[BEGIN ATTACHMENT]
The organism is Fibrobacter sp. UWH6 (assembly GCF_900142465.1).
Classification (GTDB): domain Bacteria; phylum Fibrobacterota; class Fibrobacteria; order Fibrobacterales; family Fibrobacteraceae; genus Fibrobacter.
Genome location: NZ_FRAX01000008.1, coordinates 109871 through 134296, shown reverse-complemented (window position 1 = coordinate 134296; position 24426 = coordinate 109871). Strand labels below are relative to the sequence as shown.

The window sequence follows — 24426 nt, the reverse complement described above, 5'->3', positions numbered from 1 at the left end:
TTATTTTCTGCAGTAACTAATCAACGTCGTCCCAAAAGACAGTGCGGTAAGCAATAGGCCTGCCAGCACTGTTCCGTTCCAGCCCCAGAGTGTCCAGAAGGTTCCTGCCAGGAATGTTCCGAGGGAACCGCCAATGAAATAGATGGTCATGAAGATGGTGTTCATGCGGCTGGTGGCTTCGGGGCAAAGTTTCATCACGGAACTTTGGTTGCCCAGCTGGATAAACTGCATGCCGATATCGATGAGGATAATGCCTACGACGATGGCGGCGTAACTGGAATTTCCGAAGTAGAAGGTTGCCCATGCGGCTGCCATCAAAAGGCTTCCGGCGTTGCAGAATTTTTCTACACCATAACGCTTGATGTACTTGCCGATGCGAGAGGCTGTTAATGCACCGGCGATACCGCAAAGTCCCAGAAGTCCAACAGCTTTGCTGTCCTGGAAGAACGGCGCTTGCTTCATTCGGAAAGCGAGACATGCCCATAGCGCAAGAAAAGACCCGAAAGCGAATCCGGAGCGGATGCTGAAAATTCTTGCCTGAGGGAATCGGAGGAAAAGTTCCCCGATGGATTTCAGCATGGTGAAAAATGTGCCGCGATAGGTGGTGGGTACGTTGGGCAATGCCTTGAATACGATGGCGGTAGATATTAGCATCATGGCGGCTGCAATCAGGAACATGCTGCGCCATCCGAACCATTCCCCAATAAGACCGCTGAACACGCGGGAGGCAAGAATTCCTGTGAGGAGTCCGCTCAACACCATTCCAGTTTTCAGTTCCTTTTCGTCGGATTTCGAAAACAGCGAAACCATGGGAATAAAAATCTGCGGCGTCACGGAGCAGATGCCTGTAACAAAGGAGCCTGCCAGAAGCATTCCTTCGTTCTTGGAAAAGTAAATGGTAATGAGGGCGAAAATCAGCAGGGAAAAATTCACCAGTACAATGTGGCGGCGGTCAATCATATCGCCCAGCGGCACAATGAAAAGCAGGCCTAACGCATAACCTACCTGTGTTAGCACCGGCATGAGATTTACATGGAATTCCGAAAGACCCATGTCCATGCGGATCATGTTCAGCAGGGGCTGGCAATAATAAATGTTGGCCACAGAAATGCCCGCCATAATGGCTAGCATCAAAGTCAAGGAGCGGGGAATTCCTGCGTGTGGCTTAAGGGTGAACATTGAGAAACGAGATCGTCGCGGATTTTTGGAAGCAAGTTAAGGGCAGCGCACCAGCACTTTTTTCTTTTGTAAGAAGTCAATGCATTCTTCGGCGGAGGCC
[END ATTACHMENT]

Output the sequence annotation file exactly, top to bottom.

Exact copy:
The organism is Fibrobacter sp. UWH6 (assembly GCF_900142465.1).
Classification (GTDB): domain Bacteria; phylum Fibrobacterota; class Fibrobacteria; order Fibrobacterales; family Fibrobacteraceae; genus Fibrobacter.
Genome location: NZ_FRAX01000008.1, coordinates 109871 through 134296, shown reverse-complemented (window position 1 = coordinate 134296; position 24426 = coordinate 109871). Strand labels below are relative to the sequence as shown.

The window sequence follows — 24426 nt, the reverse complement described above, 5'->3', positions numbered from 1 at the left end:
TTATTTTCTGCAGTAACTAATCAACGTCGTCCCAAAAGACAGTGCGGTAAGCAATAGGCCTGCCAGCACTGTTCCGTTCCAGCCCCAGAGTGTCCAGAAGGTTCCTGCCAGGAATGTTCCGAGGGAACCGCCAATGAAATAGATGGTCATGAAGATGGTGTTCATGCGGCTGGTGGCTTCGGGGCAAAGTTTCATCACGGAACTTTGGTTGCCCAGCTGGATAAACTGCATGCCGATATCGATGAGGATAATGCCTACGACGATGGCGGCGTAACTGGAATTTCCGAAGTAGAAGGTTGCCCATGCGGCTGCCATCAAAAGGCTTCCGGCGTTGCAGAATTTTTCTACACCATAACGCTTGATGTACTTGCCGATGCGAGAGGCTGTTAATGCACCGGCGATACCGCAAAGTCCCAGAAGTCCAACAGCTTTGCTGTCCTGGAAGAACGGCGCTTGCTTCATTCGGAAAGCGAGACATGCCCATAGCGCAAGAAAAGACCCGAAAGCGAATCCGGAGCGGATGCTGAAAATTCTTGCCTGAGGGAATCGGAGGAAAAGTTCCCCGATGGATTTCAGCATGGTGAAAAATGTGCCGCGATAGGTGGTGGGTACGTTGGGCAATGCCTTGAATACGATGGCGGTAGATATTAGCATCATGGCGGCTGCAATCAGGAACATGCTGCGCCATCCGAACCATTCCCCAATAAGACCGCTGAACACGCGGGAGGCAAGAATTCCTGTGAGGAGTCCGCTCAACACCATTCCAGTTTTCAGTTCCTTTTCGTCGGATTTCGAAAACAGCGAAACCATGGGAATAAAAATCTGCGGCGTCACGGAGCAGATGCCTGTAACAAAGGAGCCTGCCAGAAGCATTCCTTCGTTCTTGGAAAAGTAAATGGTAATGAGGGCGAAAATCAGCAGGGAAAAATTCACCAGTACAATGTGGCGGCGGTCAATCATATCGCCCAGCGGCACAATGAAAAGCAGGCCTAACGCATAACCTACCTGTGTTAGCACCGGCATGAGATTTACATGGAATTCCGAAAGACCCATGTCCATGCGGATCATGTTCAGCAGGGGCTGGCAATAATAAATGTTGGCCACAGAAATGCCCGCCATAATGGCTAGCATCAAAGTCAAGGAGCGGGGAATTCCTGCGTGTGGCTTAAGGGTGAACATTGAGAAACGAGATCGTCGCGGATTTTTGGAAGCAAGTTAAGGGCAGCGCACCAGCACTTTTTTCTTTTGTAAGAAGTCAATGCATTCTTCGGCGGAGGCC